An August 2013 poll conducted by Fairfax Media and Nielson Polling found that 65% of respondents supported legalising marriage between same-sex couples, up 8 points since December 2011, while only 28% were opposed (down 7 points). Support was greater among women (75%) than men (55%) and greater among younger voters than older voters.[127] 57% of respondents said that same-sex marriage was "not important at all" in deciding how they would vote in the coming election.[12] Even for those supporting same-sex marriage 49% said that the issue was "not important at all" in deciding their vote.[127]

A July 2014 poll, commissioned by Australian Marriage Equality and conducted by the Crosby Textor Group found that 72% of Australians supported legalising same-sex marriage, while only 21% were opposed. A majority of those identifying with major religions supported same-sex marriage, including Catholics, Anglicans and non-Christian religions as did a majority of older Australians aged over 55. Mark Textor stated "This poll definitively puts pay to some of the myths that married couples or those with religious beliefs are against same-sex marriage. It doesn't devalue their marriages or faith, and instead gives everyone equal access to the rights they are accorded". Further, 77% of respondents agreed that Coalition MP's and Senators should be granted a conscience vote on the issue.[128][129] Jim Reed, director of Research and Strategy at the Crosby Textor Group argued in an opinion piece that the poll represented a "seismic shift in public attitudes towards marriage equality."[130]

Also in July 2014 Newscorp's Newspoll recorded a high vote in favour of same-sex marriage, with two-thirds of respondents supporting marriage between same-sex couples.[131]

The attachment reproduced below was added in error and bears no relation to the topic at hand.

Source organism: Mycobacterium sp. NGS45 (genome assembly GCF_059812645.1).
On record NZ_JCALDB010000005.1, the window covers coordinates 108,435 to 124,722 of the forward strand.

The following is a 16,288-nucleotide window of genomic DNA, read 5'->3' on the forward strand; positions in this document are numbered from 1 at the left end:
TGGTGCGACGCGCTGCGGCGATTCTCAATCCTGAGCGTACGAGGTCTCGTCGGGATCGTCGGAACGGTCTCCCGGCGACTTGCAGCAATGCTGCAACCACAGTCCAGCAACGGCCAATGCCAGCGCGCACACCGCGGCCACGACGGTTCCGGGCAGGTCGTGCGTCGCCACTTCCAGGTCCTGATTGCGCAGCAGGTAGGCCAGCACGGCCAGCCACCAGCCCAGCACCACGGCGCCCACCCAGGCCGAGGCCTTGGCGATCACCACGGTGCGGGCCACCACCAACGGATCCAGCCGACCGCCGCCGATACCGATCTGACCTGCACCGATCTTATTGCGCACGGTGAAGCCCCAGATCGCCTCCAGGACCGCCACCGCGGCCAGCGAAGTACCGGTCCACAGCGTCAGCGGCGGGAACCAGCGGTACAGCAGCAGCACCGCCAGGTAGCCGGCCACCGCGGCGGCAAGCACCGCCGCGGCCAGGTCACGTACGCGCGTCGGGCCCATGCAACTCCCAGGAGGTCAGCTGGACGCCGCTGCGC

Federal parliamentarians who publicly support same-sex marriage[edit]

House of Representatives[edit]

The Australian House of Representatives contains 150 seats. On 19 September 2012, a bill introduced by Labor MP Stephen Jones aimed at legalising same-sex marriage was defeated 42 to 98 votes. Labor MPs were allowed a conscience vote while Liberal Party Leader Tony Abbott did not allow a free vote for Liberal Party MPs.[132] However, Liberal frontbencher Kevin Andrews said: "(We) counted the numbers ... The reality is it would not have made much difference whatsoever to the numbers. There would have been half a dozen people... who would have voted the other way."[133]

In May 2015 some Labor MPs such as Chris Bowen and Julie Owens announced their newfound support of same-sex marriage, though they implied they might vote in favour of it in the Parliament only if the Labor Party retained its conscience vote on the matter rather than binding all MPs and Senators in favour of the reform.[134]

Renewed debate on the issue followed the 2015 Irish constitutional referendum that established marriage equality in Ireland. A report in Fairfax Media stated that if the Coalition gives their members a free vote, then the senate may carry a motion by one, and the lower house needed two extra supporters. Some MPs and Senators who would vote for the bill have not publicised their voting intention.[135] Sarah Hanson-Young and David Leyonhjelm have introduced private member's bills in the upper house, and Bill Shorten has declared Labor will introduce a private member's bill in the lower house.[136]

Active MPs who have publicly declared their support of same-sex marriage:[132][137]

56 / 150
Member Party Electorate State/Territory
Anthony Albanese[132] Labor Grayndler NSW
Adam Bandt[132] Greens Melbourne VIC
Sharon Bird[132] Labor Cunningham NSW
Chris Bowen*[138] Labor Prospect NSW
Gai Brodtmann[132] Labor Canberra ACT
Tony Burke*[139] Labor Watson NSW
Mark Butler[132] Labor Port Adelaide SA
Terri Butler[140] Labor Griffith QLD
Jim Chalmers[141] Labor Rankin QLD
Nick Champion[132] Labor Wakefield SA
Lisa Chesters[142] Labor Bendigo VIC
Jason Clare[132] Labor Blaxland NSW